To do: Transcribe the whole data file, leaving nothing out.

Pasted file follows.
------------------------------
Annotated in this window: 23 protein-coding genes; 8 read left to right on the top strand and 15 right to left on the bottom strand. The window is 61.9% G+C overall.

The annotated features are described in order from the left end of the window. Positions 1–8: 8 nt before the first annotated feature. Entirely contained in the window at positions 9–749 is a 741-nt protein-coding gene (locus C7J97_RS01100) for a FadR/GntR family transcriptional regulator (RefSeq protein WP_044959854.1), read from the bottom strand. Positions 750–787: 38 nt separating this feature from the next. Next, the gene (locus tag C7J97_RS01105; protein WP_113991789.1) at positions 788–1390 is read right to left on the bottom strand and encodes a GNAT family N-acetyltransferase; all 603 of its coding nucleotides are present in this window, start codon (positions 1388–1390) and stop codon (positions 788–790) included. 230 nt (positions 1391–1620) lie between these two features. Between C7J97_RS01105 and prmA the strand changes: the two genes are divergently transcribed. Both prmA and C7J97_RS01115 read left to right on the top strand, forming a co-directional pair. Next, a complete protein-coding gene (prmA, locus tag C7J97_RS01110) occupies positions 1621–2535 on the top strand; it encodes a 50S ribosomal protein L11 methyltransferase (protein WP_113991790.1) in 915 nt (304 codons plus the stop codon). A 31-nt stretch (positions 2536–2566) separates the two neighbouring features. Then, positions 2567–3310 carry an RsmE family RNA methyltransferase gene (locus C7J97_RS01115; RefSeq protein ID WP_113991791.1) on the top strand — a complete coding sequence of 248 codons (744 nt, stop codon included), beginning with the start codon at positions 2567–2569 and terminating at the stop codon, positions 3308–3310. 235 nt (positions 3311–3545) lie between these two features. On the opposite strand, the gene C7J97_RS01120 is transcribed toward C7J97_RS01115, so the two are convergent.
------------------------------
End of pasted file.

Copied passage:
Annotated in this window: 23 protein-coding genes; 8 read left to right on the top strand and 15 right to left on the bottom strand. The window is 61.9% G+C overall.

The annotated features are described in order from the left end of the window. Positions 1–8: 8 nt before the first annotated feature. Entirely contained in the window at positions 9–749 is a 741-nt protein-coding gene (locus C7J97_RS01100) for a FadR/GntR family transcriptional regulator (RefSeq protein WP_044959854.1), read from the bottom strand. Positions 750–787: 38 nt separating this feature from the next. Next, the gene (locus tag C7J97_RS01105; protein WP_113991789.1) at positions 788–1390 is read right to left on the bottom strand and encodes a GNAT family N-acetyltransferase; all 603 of its coding nucleotides are present in this window, start codon (positions 1388–1390) and stop codon (positions 788–790) included. 230 nt (positions 1391–1620) lie between these two features. Between C7J97_RS01105 and prmA the strand changes: the two genes are divergently transcribed. Both prmA and C7J97_RS01115 read left to right on the top strand, forming a co-directional pair. Next, a complete protein-coding gene (prmA, locus tag C7J97_RS01110) occupies positions 1621–2535 on the top strand; it encodes a 50S ribosomal protein L11 methyltransferase (protein WP_113991790.1) in 915 nt (304 codons plus the stop codon). A 31-nt stretch (positions 2536–2566) separates the two neighbouring features. Then, positions 2567–3310 carry an RsmE family RNA methyltransferase gene (locus C7J97_RS01115; RefSeq protein ID WP_113991791.1) on the top strand — a complete coding sequence of 248 codons (744 nt, stop codon included), beginning with the start codon at positions 2567–2569 and terminating at the stop codon, positions 3308–3310. 235 nt (positions 3311–3545) lie between these two features. On the opposite strand, the gene C7J97_RS01120 is transcribed toward C7J97_RS01115, so the two are convergent.